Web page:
Wedding crashers – it was a great idea for a fun movie, but in real life wedding crashers are nothing but a headache. Having a plan to deal with wedding crashers is a good idea. You have the head count in to the caterer, the place cards on the table, and suddenly you are faced with extra people at the reception. This is a case where an ounce of prevention is definitely worth a pound of cure.
Wedding crashers usually fall into two categories: invited guests who never sent in their R.s.v.p. and then show up anyway, or tag-alongs brought by invited guests. The best way to avoid these situations is to be very clear with your guests from the beginning. Address the invitations with the names of the people you would like to attend – don’t use so-and-so and guest. Also be clear with the response cards. Fill in the names of the invited parties, and do not use the type of response cards that allow guests to fill in the number of people that they will bring. Too many people take this to mean that they can bring whoever they would like.
Follow up on your invitations. If there are guests who have not responded, it may be necessary to phone them several times (if they are rude enough not to reply to a wedding invitation, there is no guarantee that they will return a call in a timely manner). This unpleasant task does not have to fall to the bride – she can delegate it to her mother, wedding planner, or maid of honor. The bride should certainly not have to be the one to leave a message saying, “Since we have not heard back from you, we will assume that you do not plan to attend the wedding on June 4th.”, should it come to that.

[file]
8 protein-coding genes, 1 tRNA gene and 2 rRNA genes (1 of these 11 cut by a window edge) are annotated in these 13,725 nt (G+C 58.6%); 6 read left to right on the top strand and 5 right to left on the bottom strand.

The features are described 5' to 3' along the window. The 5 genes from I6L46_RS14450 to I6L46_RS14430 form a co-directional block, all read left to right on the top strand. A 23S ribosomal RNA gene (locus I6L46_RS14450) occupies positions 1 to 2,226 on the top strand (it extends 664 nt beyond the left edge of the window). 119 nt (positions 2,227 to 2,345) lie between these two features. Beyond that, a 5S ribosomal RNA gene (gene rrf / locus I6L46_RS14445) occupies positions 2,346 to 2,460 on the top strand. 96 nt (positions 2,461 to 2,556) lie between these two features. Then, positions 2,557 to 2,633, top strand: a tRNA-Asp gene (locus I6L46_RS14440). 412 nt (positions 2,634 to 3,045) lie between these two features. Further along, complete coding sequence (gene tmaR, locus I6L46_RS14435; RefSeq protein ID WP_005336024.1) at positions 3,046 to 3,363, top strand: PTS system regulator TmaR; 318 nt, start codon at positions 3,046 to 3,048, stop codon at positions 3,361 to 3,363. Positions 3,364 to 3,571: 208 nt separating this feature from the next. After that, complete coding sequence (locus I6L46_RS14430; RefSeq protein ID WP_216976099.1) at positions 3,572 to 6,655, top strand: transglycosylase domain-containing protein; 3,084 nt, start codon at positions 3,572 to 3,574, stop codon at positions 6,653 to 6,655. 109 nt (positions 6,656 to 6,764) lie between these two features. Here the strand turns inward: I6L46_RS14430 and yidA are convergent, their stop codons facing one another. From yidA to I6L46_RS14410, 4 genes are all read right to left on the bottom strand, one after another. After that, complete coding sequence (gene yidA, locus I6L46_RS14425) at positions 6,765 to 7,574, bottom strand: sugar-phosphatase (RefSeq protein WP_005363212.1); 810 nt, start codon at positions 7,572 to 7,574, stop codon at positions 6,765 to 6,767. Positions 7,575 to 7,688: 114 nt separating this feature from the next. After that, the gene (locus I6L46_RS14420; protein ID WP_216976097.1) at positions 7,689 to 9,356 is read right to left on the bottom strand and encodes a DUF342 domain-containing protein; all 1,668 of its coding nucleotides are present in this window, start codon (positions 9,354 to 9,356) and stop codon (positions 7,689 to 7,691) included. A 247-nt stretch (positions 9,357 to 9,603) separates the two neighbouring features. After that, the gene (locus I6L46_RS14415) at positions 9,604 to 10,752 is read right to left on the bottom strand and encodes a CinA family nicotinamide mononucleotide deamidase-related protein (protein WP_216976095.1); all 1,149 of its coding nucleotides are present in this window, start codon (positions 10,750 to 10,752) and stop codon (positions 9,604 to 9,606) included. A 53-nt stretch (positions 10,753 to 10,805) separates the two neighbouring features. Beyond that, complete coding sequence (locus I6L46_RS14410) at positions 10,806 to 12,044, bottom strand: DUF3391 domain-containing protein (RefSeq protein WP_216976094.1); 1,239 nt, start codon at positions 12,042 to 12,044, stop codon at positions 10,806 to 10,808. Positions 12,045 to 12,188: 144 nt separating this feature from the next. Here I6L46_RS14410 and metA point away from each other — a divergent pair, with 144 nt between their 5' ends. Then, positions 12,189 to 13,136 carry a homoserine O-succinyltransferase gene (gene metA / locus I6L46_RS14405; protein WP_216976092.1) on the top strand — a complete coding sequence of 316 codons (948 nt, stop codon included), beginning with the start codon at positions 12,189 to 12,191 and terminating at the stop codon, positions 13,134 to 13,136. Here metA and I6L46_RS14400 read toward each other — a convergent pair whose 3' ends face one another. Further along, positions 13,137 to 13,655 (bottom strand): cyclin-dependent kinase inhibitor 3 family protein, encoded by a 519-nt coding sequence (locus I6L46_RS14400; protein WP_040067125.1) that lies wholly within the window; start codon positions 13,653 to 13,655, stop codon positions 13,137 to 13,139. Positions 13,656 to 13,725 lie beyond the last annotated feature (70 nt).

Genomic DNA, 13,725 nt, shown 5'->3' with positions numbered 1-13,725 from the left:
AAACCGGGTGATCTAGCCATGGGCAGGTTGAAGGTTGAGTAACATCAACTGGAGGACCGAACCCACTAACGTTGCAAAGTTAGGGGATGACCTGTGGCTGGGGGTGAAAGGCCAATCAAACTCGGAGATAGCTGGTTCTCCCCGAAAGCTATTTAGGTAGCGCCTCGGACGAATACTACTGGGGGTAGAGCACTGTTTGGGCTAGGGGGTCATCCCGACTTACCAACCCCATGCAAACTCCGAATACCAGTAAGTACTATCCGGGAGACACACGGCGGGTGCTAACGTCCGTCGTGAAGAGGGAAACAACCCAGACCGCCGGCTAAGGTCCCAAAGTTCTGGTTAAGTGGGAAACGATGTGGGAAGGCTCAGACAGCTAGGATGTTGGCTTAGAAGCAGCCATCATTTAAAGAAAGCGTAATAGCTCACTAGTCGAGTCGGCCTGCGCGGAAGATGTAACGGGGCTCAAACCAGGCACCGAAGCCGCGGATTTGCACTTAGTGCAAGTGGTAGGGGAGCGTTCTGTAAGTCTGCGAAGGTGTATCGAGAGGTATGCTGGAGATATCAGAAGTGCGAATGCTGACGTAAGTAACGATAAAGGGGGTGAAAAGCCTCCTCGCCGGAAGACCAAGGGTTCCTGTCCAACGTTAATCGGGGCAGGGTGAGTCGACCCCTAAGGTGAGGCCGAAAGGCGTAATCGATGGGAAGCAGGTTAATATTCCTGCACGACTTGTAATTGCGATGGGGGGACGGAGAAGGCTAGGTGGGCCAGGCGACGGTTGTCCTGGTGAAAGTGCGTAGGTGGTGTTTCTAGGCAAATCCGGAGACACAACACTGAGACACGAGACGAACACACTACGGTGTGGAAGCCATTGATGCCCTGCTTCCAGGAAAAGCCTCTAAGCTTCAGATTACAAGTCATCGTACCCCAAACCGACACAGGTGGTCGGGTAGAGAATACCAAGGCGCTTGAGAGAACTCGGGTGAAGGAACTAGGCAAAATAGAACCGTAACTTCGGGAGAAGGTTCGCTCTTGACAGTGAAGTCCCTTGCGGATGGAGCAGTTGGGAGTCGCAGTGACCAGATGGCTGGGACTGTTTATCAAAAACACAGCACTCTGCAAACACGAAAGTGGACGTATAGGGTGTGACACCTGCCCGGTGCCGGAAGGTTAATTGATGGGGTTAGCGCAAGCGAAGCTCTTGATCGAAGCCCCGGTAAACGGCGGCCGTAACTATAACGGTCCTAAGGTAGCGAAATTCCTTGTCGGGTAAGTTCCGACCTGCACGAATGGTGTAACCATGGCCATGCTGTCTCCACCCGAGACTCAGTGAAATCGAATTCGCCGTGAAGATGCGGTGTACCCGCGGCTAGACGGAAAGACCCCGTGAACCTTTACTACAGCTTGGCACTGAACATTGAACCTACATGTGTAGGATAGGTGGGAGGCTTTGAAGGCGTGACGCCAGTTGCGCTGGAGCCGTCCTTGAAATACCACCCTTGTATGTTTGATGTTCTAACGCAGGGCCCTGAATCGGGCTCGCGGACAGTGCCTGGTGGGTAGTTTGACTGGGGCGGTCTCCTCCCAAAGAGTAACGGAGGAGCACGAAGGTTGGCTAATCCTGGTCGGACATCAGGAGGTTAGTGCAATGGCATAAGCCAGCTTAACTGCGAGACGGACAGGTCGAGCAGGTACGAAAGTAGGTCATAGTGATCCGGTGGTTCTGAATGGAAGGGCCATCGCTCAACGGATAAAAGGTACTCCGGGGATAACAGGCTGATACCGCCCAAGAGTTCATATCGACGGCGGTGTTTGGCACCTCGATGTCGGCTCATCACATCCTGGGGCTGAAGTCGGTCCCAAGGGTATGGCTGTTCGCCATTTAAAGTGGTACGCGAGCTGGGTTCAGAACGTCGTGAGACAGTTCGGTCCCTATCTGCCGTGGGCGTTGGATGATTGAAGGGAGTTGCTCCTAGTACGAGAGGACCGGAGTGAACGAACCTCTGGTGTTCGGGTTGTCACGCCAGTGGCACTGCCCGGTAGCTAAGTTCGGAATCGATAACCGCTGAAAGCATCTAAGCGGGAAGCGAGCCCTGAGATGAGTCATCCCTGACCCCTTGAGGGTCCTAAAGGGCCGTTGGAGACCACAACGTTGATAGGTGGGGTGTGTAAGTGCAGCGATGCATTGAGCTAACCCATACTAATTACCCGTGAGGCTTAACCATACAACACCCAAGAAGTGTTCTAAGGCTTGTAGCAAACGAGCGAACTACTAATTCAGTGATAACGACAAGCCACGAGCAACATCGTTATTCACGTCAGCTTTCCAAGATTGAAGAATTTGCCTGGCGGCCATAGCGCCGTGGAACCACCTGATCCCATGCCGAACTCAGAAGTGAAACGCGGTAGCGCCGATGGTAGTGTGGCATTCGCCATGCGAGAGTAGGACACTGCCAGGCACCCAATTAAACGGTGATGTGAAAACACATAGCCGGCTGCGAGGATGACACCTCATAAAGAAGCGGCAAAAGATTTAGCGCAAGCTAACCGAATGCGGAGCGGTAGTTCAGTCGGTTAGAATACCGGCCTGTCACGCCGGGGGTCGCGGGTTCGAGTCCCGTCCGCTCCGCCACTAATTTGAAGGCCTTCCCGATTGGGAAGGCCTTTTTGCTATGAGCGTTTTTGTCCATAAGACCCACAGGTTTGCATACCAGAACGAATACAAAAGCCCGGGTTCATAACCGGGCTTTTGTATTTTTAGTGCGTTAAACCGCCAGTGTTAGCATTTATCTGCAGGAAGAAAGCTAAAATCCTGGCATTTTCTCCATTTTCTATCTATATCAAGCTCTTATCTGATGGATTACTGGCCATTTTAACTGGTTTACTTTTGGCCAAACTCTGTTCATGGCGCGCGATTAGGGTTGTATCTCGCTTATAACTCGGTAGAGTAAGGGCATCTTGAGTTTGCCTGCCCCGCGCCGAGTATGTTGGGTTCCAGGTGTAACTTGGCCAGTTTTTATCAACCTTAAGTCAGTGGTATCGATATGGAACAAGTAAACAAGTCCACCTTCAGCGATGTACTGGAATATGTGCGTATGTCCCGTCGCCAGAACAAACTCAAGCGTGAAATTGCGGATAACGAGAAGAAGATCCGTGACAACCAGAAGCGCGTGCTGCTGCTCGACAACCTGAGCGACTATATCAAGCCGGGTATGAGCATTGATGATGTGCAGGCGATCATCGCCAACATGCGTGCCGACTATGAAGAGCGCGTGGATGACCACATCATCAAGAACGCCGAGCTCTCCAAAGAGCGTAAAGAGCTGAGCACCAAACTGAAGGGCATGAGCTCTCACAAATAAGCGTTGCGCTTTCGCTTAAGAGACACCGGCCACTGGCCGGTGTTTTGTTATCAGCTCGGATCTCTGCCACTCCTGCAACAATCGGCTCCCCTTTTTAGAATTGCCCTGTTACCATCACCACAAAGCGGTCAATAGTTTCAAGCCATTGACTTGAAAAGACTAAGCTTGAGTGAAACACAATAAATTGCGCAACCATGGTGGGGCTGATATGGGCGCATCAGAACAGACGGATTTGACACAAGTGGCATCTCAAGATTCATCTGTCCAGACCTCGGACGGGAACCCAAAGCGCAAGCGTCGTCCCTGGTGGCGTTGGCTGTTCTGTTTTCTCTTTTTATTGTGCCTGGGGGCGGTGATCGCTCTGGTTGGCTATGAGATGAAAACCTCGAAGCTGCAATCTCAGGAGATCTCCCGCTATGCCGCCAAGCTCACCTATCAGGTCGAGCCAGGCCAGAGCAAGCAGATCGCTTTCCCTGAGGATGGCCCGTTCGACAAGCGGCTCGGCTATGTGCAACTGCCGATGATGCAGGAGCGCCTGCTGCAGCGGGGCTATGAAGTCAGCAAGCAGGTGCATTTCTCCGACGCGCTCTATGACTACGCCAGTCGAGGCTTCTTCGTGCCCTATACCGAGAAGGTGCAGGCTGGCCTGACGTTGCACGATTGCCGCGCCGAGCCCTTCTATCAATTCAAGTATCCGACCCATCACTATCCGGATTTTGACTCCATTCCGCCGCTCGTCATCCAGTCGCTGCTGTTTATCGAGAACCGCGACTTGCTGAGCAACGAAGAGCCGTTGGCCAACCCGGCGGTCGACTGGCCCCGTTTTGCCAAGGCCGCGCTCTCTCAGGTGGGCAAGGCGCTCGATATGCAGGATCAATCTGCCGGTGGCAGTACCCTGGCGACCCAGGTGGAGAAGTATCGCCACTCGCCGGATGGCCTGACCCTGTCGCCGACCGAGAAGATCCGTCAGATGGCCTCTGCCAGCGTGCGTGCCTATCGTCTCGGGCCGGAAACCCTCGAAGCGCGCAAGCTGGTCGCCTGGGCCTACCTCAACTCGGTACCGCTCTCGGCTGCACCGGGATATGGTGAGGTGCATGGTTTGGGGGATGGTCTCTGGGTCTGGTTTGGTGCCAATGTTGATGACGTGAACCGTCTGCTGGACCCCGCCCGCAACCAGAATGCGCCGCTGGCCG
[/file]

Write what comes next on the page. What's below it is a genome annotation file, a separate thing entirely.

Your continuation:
Much more rare is the malicious wedding crasher. This type of unwanted guest is usually a jealous ex-spouse or former boyfriend or girlfriend. If you have that sinking feeling in the pit of your stomach that someone from your past is going to show up an cause a scene at your wedding, it is important to be proactive. Designate a couple of point people to handle the crisis, should it arise. Groomsmen are perfect for this (make them earn those groomsmen gifts! Grooms who gave out silver flasks as groomsmen gifts may find that their guys are up for anything after a few nips!). Be sure that the groomsmen know what the potential wedding crasher looks like, and instruct them to keep an eye out for that person. In very rare cases, you may even need to post a security guard at the entrance to the ceremony and reception doors.
Happily, most wedding crashers are well-intentioned, just unexpected. There are a couple of ways to deal with uninvited guests. The first tip is to be pleasant and gracious about it. The father of the bride or groom is a good person to handle the situation. They should be prepared to politely explain that since the person was not expected, they have no seat or meal awaiting them at the dinner table. Hopefully, the uninvited guest will get the hint and leave without a fuss. If there is a history of extra wedding guests in your family, you might want to just accept the reality and plan accordingly. One option is to have the chef prepare a couple of extra meals (although this can be very costly, because you will be obligated to pay for those meals whether they are eaten or not). A better solution would be to have a buffet or serving stations at your reception, then all you have to do is scrounge up a couple of additional chairs.
Weddings are complicated events, and there are always surprises that pop up. When the surprise is an uninvited guest, all you can do is deal with them pleasantly, either welcoming them to the party when feasible or gently sending them home if you cannot accommodate them. With a little foresight and planning, you can prevent wedding crashers from causing problems on your big day.